How Red Sea attacks could rewire Middle East trade and economic cooperation


Al-Monitor Pro Members


Samuel Wendel

Senior Market Research Analyst, Al-Monitor


Mar. 3, 2024

Bottom Line:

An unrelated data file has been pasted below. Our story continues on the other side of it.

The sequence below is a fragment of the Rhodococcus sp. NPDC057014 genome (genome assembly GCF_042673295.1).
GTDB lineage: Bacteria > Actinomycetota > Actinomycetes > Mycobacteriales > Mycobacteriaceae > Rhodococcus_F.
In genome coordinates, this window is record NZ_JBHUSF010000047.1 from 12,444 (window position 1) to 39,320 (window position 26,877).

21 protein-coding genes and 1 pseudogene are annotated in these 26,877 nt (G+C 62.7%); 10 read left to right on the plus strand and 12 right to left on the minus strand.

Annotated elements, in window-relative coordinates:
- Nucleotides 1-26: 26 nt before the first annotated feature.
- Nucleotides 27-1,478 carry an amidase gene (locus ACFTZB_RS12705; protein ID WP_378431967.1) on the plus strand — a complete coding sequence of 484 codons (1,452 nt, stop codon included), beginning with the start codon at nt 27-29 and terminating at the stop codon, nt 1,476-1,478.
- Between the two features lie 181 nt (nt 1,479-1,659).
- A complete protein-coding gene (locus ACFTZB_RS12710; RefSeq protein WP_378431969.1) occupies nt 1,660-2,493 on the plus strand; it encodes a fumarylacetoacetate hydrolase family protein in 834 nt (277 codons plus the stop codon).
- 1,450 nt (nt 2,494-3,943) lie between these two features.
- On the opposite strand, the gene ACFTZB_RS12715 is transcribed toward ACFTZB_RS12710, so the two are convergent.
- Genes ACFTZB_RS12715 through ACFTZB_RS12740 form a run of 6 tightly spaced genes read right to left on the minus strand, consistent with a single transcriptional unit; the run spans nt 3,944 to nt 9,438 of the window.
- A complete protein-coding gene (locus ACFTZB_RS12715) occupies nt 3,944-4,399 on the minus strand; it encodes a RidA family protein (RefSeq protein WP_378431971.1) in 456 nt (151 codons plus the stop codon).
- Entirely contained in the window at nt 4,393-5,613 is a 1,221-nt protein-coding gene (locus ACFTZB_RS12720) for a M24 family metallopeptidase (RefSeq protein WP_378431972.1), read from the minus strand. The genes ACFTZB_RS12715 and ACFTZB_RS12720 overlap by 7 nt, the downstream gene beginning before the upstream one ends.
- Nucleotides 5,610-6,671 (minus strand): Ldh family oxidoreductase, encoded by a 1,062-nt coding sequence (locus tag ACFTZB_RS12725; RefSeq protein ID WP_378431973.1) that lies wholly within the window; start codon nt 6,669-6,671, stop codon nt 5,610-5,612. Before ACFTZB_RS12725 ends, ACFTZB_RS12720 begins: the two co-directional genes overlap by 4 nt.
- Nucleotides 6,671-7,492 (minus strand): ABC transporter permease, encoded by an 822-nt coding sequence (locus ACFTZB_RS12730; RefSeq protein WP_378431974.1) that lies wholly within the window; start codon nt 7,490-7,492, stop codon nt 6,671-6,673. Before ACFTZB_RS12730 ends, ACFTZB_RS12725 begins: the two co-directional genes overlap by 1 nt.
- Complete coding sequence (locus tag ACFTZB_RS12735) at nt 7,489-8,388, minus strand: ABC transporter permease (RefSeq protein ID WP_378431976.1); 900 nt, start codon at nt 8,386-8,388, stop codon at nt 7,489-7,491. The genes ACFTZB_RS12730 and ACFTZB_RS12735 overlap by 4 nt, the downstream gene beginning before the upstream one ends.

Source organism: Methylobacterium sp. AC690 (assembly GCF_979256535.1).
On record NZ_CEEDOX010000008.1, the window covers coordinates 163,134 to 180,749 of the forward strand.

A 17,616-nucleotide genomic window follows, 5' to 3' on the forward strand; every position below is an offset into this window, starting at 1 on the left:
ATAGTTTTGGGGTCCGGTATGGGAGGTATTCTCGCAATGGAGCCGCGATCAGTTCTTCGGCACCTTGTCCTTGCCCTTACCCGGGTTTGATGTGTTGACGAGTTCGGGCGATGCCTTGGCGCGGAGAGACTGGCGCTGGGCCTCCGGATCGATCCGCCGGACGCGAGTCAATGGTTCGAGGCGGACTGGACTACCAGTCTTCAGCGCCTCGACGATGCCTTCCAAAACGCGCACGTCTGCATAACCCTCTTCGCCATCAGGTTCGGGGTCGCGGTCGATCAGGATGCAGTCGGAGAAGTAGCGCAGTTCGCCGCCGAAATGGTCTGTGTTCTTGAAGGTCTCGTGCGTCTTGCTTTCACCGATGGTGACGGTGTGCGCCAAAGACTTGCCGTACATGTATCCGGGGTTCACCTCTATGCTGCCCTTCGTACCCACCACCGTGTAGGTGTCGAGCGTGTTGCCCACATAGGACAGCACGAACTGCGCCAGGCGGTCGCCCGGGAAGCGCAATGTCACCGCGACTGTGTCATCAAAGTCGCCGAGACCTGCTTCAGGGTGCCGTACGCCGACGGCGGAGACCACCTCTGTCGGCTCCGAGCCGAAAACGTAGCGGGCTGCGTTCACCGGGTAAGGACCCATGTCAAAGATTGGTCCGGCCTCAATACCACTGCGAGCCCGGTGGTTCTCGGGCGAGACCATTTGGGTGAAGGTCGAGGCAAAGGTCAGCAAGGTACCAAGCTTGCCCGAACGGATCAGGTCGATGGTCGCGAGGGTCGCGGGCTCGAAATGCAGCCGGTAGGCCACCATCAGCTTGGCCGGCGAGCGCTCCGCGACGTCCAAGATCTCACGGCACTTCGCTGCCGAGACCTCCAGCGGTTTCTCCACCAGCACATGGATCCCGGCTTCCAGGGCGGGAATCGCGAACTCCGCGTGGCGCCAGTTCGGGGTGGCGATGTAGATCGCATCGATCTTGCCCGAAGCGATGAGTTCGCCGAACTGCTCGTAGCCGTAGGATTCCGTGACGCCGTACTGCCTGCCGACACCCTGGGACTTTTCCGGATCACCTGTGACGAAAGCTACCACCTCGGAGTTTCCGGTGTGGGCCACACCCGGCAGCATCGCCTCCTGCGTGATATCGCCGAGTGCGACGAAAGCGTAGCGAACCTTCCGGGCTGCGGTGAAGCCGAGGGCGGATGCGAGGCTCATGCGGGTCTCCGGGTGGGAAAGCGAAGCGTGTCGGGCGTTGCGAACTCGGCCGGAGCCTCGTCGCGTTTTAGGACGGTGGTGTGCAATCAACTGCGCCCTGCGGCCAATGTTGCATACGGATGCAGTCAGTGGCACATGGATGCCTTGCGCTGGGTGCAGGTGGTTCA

Dubai’s airports have been overwhelmed by surging air freight volumes in early 2024: news surfaced Feb. 12 that local airport cargo terminal operator dnata had suspended import shipments at its Dubai facilities for 48 hours as it wrangled with backlogs. That comes as Houthi attacks continue disrupting Red Sea trade, pushing more shippers to consider alternative options — like flying cargo through Gulf hubs. This only underlines the Middle East’s centrality to global commerce at a moment when the Gaza war is increasingly exposing the region’s geographic trade chokepoints and economic fragmentation. Crucially, decision makers may be motivated to tackle these vulnerabilities: on Feb. 13, the UAE and India inked an agreement on the India-Middle East-Europe Economic Corridor (IMEC), signaling that this ambitious overland trade route bypassing the Red Sea remains alive

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